The cycling excursions I joined provided some of my best memories of the cruise. There was a freedom and joy about pedaling with the wind in my hair (OK, over my required helmet), which I hadn’t experienced since college.
I love seeing how people live, and the cycling routes gave me a closer peek into the fabric of daily life. In the Wachau Valley, for example, the motor coach tour stayed on a main road along the Danube and had a big-picture view of the incredible scenery. But on our bikes, my group traveled a winding road up into the hills, following narrow, cobblestone streets through medieval wine-growing villages where people worked and lived—and where an old woman leaning out from her window waved as we breezed past.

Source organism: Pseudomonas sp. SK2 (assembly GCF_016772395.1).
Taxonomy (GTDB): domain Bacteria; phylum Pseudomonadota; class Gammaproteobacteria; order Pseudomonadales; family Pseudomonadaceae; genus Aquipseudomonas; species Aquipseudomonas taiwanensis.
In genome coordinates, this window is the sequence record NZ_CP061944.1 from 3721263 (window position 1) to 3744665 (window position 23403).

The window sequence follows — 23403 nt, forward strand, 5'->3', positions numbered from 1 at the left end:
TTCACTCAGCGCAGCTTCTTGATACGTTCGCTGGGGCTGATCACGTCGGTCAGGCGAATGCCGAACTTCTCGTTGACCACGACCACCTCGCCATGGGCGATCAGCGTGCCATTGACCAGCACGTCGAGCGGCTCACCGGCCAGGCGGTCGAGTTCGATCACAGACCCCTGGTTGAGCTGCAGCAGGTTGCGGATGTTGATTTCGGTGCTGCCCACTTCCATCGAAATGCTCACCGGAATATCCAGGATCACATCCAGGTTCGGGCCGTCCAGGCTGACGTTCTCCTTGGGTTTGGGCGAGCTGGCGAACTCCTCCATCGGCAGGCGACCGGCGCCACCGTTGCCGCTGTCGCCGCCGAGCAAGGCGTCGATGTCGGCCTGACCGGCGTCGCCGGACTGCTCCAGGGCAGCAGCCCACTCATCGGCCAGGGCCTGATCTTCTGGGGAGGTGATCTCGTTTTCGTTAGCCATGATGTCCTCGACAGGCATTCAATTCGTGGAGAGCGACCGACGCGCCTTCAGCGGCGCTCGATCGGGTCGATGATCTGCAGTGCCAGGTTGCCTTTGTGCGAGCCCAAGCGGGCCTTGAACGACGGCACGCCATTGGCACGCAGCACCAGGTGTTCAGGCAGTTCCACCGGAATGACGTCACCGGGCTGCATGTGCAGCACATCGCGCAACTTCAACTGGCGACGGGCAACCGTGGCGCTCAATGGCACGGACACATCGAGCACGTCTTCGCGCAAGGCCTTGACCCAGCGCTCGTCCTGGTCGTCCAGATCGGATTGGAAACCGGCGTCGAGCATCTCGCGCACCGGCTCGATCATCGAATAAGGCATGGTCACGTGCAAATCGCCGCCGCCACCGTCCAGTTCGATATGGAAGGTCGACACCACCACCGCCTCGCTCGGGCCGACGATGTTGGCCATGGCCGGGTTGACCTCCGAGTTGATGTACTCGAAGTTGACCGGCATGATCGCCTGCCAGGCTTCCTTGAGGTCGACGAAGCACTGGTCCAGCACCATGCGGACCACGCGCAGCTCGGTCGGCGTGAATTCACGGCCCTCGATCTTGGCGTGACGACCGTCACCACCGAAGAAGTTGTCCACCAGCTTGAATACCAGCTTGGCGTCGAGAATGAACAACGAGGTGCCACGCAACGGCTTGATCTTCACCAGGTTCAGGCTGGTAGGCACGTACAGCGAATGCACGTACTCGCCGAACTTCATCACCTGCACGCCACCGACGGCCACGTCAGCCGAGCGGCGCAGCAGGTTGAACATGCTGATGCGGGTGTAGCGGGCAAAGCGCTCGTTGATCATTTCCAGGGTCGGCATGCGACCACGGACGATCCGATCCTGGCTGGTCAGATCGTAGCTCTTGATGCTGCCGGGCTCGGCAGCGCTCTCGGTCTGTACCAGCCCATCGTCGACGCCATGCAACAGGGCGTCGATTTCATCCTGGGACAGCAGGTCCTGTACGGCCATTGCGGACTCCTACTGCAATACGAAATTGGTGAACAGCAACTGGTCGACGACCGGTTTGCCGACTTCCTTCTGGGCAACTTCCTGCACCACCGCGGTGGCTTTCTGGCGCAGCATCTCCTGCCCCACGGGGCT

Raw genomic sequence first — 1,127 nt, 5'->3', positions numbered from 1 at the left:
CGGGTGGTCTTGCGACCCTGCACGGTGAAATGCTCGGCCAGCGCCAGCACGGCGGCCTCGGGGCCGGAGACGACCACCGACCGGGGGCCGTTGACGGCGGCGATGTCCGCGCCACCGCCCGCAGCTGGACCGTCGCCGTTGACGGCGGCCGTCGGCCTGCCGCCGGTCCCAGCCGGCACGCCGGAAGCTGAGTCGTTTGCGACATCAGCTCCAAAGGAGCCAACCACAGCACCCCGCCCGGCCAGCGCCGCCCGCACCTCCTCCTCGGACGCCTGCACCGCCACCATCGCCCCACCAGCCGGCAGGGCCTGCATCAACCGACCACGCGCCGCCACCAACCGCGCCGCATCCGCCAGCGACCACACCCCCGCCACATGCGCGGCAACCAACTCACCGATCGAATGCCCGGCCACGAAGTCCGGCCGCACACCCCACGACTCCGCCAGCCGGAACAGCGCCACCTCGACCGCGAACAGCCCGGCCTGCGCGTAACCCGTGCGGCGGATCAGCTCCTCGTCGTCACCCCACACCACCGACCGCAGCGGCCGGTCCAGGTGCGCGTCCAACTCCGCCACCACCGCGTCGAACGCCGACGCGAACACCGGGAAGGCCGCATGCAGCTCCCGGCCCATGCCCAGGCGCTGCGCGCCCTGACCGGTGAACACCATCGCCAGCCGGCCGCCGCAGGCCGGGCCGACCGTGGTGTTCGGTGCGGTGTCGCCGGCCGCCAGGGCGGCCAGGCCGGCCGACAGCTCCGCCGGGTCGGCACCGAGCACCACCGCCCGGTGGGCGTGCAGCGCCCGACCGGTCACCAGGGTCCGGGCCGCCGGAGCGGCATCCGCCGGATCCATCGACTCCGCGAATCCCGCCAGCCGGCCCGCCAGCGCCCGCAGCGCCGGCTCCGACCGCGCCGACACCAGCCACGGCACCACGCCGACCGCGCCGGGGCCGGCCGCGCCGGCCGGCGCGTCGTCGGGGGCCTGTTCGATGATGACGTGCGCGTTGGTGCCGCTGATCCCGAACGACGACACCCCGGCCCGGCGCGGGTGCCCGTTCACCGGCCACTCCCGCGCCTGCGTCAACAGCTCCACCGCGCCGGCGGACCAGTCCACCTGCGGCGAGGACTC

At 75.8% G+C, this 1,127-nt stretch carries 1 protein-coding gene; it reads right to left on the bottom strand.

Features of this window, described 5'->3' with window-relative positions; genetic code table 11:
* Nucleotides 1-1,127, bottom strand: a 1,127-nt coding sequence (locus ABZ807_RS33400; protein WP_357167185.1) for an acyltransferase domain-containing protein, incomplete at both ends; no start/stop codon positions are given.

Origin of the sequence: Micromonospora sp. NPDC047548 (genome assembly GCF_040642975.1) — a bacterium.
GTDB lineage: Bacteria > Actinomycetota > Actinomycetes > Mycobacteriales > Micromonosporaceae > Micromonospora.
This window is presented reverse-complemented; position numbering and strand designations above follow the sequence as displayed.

On that ride, I met AAA Members Sherri and Bob Pflibsen. Afterward, we sat in a cafe munching pastries, and reflected on why we’d chosen the bike ride. “I like to get a little exercise when I travel,” Bob said, “and I think you see more in a shorter amount of time on a bike. And it gets you off the beaten path.”
Sherri piped in, “Yes, off the beaten path, but with a guide—so you don’t get lost. I loved it: the scenery and riding through the villages, seeing the shops and houses and people working in their yards, and wondering about their lives.”
“And this way,” Bob added, “we can go back to the boat and eat more.”
My advice: If you haven’t been on a bike in several years, go for a few spins around the block at home before your active river cruise. That’s a better—and safer—time to work out the kinks than when you’re on a guided bike tour with your fellow cruisers.